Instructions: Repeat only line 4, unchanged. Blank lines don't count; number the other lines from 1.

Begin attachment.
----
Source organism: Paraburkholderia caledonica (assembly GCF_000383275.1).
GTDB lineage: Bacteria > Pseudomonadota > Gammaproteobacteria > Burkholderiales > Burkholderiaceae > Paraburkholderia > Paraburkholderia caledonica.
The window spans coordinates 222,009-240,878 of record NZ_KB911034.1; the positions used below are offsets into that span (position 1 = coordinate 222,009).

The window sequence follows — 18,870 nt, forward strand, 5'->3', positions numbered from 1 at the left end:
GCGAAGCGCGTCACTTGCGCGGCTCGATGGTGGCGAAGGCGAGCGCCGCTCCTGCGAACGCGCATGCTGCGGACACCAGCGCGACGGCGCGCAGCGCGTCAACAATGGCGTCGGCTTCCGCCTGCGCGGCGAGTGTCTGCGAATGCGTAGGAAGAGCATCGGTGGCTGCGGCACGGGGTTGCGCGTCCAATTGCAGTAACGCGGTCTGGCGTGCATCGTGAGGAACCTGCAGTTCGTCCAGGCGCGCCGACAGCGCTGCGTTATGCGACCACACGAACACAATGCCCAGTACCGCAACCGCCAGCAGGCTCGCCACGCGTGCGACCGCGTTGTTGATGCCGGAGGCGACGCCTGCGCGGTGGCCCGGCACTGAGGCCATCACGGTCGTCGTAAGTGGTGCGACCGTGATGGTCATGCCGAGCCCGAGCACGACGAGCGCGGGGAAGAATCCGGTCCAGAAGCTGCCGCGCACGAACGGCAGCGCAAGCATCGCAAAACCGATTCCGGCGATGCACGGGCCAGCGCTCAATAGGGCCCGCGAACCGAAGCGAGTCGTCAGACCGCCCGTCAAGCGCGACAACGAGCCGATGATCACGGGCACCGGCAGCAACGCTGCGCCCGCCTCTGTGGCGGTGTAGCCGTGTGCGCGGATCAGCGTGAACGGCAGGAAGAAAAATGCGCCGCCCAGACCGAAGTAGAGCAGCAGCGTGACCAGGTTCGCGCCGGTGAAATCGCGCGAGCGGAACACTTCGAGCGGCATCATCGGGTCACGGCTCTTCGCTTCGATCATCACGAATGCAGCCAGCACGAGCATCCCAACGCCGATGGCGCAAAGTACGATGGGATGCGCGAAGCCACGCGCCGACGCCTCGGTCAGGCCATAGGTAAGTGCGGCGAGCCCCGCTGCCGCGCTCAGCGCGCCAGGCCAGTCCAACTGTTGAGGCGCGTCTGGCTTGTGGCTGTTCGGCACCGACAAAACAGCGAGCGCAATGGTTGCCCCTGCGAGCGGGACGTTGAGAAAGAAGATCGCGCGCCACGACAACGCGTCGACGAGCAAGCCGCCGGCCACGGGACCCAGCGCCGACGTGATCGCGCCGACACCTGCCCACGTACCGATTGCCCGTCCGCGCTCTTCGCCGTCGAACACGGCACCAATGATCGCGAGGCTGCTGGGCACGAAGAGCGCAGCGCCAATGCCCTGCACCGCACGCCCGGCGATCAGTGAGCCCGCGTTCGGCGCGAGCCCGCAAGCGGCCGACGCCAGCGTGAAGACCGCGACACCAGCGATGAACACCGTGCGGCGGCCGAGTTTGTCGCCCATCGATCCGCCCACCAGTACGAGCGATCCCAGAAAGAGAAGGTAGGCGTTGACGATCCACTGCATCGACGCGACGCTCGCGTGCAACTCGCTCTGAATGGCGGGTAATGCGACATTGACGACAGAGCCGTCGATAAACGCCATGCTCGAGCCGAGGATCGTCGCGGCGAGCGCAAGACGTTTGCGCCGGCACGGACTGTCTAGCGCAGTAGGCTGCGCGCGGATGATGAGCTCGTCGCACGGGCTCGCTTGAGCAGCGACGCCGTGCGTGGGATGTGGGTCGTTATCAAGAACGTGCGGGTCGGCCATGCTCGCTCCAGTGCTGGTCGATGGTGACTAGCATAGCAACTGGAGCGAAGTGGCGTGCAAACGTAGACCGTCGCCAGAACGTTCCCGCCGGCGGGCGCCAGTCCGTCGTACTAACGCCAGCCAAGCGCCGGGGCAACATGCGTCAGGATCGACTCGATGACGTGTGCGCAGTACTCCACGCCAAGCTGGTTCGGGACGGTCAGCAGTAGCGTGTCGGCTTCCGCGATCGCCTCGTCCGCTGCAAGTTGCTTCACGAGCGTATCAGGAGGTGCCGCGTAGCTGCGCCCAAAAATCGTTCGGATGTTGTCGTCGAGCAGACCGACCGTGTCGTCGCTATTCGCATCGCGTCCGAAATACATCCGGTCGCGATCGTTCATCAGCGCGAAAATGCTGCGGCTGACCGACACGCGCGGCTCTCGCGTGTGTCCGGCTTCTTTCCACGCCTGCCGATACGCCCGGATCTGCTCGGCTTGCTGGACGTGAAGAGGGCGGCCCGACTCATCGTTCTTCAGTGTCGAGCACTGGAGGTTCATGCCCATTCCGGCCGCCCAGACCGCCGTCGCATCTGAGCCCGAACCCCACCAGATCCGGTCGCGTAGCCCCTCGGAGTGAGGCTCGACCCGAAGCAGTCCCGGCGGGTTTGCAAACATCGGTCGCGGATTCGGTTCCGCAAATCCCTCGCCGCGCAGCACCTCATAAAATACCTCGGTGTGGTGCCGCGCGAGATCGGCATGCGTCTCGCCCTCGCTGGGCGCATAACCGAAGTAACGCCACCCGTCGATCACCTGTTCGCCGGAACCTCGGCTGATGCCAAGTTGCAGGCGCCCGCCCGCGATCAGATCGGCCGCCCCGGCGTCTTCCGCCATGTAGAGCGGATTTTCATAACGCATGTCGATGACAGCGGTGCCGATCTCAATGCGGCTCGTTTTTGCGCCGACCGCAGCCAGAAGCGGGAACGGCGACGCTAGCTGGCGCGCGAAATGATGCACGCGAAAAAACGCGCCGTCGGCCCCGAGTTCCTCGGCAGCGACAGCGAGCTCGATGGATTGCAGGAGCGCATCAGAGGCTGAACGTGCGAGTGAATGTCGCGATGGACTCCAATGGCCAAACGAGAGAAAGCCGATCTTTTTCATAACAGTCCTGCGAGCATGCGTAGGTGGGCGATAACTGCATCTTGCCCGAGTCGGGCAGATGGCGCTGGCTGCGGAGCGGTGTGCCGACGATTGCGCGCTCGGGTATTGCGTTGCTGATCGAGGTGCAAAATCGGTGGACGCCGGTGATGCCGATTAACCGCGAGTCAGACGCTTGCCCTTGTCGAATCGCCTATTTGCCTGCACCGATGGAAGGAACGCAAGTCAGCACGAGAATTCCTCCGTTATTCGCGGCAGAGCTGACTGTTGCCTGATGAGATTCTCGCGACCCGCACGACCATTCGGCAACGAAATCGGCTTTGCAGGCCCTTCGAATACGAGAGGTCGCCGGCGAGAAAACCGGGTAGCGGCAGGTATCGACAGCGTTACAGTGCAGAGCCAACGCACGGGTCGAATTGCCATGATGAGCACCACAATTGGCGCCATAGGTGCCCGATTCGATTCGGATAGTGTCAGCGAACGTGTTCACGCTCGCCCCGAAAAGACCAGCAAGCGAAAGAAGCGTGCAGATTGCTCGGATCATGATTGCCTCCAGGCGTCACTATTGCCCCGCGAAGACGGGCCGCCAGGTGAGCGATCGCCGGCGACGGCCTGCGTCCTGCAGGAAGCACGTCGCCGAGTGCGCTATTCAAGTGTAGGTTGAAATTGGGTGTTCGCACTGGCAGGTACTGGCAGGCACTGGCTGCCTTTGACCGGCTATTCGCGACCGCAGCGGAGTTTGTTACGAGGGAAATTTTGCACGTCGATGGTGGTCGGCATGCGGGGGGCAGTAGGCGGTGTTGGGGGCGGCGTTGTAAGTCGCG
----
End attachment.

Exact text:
The window sequence follows — 18,870 nt, forward strand, 5'->3', positions numbered from 1 at the left end: